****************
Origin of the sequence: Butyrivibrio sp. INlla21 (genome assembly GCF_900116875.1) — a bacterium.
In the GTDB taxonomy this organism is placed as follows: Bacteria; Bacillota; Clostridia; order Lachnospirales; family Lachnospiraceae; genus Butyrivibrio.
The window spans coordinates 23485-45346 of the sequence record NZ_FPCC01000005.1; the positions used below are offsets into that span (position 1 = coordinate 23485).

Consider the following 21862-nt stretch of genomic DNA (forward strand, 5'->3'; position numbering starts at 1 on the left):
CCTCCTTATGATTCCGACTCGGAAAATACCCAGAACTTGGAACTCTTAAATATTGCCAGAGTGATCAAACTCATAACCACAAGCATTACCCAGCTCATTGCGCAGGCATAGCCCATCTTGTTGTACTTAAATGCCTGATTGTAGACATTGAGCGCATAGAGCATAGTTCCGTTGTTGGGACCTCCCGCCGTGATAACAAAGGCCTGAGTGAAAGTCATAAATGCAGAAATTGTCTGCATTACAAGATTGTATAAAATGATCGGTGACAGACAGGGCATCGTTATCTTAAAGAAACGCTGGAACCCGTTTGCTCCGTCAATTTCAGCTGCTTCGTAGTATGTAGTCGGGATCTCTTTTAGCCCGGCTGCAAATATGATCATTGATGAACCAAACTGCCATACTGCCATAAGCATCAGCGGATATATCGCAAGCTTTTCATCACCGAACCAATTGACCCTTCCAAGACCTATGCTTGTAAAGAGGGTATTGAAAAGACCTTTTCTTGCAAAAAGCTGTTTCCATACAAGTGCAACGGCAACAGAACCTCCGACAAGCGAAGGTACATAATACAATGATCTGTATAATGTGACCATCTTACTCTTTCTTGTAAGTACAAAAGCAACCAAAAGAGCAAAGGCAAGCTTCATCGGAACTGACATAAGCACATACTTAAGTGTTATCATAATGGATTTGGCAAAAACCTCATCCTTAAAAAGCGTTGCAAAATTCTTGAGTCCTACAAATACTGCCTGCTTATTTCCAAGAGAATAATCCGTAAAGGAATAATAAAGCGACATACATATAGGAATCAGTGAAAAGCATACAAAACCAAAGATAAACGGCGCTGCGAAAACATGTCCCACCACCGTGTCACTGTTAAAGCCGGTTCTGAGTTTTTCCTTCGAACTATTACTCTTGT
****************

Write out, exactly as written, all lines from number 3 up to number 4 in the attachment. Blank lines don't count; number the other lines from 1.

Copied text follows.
The window spans coordinates 23485-45346 of the sequence record NZ_FPCC01000005.1; the positions used below are offsets into that span (position 1 = coordinate 23485).

Consider the following 21862-nt stretch of genomic DNA (forward strand, 5'->3'; position numbering starts at 1 on the left):